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Fluor Daniel Intercontinental, Inc. v. General Electric Co.

March 13, 2007


The opinion of the court was delivered by: Gerard E. Lynch, District Judge


Respondents-Petitioners General Electric Company, GE Power Systems, Inc., General Electric International, Inc., General Electric Technical Services Company, Inc., and Saudi American General Electric Company ("SAMGE") (collectively, "General Electric" or "GE") move, pursuant to 9 U.S.C. § 9, for an order confirming a partial arbitration award. The motion will be granted with respect to all claims finally and definitely disposed of by the award, subject to the procedure described below.


This case is one of a series of legal proceedings arising out of a dispute related to the construction of a power plant in Rabigh, Saudi Arabia. In October 1998, Fluor Daniel Intercontinental, Inc. and Fluor Arabia Limited (collectively, "Fluor") filed a civil fraud action in the United States District Court for the Southern District of New York against General Electric, seeking $160 million in damages due to General Electric's alleged intentional misrepresentation, innocent misrepresentation, concealment, negligent misrepresentation, and breach of contract relating to the construction project. General Electric moved to compel arbitration, pursuant to the Federal Arbitration Act ("FAA"), 9 U.S.C. § 3. The court granted the motion to compel arbitration and a final judgment issued. Fluor Daniel Intercont'l, Inc. v. Gen. Elec. Co., No. 98 Civ. 7181, 1999 WL 637236 (S.D.N.Y. Aug. 20, 1999). After agreeing upon an arbitral panel and rules for the proceedings, the parties engaged in an extensive, 28-day arbitration proceeding, American Arbitration Association Case No. 50 T 110 00373 99, divided into two phases. Phase I focused on the issue of fraud and was held in April 2001. Phase II focused on liability and damages and was held in June and December 2002 and January 2003. (GE Pet. to Conf. 4.)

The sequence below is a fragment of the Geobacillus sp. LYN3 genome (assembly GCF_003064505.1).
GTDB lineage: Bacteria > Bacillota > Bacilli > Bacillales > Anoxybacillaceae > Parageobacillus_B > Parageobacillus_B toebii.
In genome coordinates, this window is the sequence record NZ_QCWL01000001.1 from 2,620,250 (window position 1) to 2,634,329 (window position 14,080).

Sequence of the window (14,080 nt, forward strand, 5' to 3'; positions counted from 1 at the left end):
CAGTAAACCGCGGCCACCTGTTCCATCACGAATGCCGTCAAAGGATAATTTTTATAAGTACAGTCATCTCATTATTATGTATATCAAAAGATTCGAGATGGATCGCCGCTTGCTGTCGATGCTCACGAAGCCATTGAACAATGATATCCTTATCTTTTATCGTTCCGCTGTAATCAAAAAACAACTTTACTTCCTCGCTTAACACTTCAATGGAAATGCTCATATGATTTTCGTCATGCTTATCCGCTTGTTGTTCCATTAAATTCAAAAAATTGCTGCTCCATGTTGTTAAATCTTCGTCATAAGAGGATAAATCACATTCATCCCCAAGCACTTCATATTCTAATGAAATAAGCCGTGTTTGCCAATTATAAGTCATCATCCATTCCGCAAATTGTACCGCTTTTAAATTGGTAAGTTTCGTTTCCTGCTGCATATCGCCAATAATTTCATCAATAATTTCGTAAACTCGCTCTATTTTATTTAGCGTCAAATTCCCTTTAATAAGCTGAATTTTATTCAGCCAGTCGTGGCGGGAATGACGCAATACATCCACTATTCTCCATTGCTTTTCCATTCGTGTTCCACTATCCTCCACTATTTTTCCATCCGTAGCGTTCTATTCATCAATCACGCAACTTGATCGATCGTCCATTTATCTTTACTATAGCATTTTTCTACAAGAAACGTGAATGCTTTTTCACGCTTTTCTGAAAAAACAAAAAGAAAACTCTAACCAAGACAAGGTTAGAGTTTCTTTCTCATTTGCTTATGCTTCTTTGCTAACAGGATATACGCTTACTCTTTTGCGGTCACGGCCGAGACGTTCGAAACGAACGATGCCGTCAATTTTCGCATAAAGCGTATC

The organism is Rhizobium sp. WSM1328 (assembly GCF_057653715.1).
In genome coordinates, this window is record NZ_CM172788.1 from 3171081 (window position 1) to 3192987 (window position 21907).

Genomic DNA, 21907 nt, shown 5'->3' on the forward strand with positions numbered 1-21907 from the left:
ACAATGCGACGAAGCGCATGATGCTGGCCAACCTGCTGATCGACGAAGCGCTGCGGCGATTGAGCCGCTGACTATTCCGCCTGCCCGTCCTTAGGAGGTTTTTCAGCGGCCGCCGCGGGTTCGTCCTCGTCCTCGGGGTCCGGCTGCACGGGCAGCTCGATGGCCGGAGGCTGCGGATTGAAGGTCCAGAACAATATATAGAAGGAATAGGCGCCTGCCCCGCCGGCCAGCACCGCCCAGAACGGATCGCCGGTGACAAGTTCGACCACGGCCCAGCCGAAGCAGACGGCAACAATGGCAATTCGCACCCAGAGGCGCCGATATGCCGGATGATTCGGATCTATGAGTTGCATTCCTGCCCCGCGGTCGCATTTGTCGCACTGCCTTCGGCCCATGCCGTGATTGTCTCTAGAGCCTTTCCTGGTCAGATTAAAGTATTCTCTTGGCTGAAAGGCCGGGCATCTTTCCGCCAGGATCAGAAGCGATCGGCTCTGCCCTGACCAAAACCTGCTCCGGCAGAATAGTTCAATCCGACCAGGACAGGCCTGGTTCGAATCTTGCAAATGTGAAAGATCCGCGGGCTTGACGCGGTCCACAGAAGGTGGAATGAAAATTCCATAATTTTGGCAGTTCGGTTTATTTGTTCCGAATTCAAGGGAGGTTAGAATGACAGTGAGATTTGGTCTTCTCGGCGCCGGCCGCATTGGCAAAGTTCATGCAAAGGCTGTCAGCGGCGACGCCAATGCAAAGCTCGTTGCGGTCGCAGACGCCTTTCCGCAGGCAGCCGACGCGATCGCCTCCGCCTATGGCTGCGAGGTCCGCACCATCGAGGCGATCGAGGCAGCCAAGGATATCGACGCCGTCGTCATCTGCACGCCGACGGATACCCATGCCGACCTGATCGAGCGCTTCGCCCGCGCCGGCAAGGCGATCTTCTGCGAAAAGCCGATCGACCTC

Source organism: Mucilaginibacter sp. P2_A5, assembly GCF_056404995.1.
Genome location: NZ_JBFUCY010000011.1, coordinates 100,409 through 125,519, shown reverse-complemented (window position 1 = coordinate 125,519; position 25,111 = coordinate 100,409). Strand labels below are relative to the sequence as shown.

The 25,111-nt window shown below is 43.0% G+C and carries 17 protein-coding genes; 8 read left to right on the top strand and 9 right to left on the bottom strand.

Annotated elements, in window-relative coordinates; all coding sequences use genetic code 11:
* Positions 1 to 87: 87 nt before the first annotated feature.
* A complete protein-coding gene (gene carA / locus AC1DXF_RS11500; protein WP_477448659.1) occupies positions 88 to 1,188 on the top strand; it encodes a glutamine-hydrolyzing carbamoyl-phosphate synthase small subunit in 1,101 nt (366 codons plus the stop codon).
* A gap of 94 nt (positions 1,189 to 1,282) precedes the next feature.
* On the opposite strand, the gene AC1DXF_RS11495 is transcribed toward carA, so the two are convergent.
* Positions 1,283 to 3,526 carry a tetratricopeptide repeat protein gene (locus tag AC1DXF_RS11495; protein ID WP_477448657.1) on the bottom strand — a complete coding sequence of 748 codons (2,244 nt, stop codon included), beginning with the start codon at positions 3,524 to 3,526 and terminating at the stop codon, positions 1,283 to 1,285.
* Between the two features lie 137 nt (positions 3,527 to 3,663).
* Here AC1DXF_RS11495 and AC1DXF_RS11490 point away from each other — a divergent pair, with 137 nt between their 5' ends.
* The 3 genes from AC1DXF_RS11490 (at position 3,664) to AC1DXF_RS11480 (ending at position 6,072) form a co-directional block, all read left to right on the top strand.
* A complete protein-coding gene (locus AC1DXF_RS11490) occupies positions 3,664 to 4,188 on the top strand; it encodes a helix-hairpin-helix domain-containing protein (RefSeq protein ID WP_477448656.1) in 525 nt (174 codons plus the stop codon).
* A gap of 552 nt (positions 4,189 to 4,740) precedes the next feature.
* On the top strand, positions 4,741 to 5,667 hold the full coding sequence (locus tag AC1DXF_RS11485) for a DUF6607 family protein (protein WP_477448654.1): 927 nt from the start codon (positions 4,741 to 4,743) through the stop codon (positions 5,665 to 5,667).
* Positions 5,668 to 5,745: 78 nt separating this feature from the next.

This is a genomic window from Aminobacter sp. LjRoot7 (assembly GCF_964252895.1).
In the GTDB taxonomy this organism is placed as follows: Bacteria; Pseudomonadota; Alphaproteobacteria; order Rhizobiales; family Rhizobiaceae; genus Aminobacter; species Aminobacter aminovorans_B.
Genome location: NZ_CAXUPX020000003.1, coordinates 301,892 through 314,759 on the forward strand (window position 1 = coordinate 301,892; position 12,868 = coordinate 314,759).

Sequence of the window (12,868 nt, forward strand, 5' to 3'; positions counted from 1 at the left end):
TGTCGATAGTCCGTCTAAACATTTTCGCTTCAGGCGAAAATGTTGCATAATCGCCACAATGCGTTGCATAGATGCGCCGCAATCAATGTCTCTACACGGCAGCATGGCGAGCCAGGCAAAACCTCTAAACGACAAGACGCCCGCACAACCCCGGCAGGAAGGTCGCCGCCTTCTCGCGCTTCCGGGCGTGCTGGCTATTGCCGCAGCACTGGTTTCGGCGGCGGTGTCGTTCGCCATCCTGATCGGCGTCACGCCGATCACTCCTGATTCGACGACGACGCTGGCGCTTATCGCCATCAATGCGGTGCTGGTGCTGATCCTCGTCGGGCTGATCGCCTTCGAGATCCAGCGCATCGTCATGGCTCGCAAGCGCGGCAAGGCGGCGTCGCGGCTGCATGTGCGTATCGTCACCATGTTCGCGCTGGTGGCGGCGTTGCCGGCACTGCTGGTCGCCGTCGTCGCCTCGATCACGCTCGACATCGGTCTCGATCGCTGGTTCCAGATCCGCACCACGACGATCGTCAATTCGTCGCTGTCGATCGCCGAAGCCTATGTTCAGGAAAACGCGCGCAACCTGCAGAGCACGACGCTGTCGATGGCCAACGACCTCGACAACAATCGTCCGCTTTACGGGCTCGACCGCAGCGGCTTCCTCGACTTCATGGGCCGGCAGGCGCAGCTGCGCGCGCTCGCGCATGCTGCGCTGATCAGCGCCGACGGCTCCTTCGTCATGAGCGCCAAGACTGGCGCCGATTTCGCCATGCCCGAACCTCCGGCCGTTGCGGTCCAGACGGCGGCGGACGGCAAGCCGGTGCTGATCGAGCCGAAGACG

The arbitral tribunal issued a lengthy and thorough "Corrected Partial Award" dated June 24, 2005. (GE Pet. to Conf. Exh. H (the "Partial Award").) On April 28, 2006, General Electric initiated the present civil action to confirm this partial award, acknowledging that the Arbitral Tribunal (also referred to as "the Panel") still retains jurisdiction over many of the original claims. Fluor argues that the motion to confirm should be denied on the grounds that, inter alia, the Partial Award is not "final and complete."

On June 5, 2006, Fluor submitted to the Panel a request for clarification of the Panel's intent as to the Partial Award, arguing that the Partial Award was not final and should not be confirmed. (Rosen Decl. Exhs. A-B.) The Panel responded with a brief letter, stating that the Award "is final only with respect to matters resolved in that Award." (Rosen Decl. Exh. C.)

The issue now presented is whether the partial award is sufficiently final to be confirmed; Fluor does not raise any objections to the content of the award.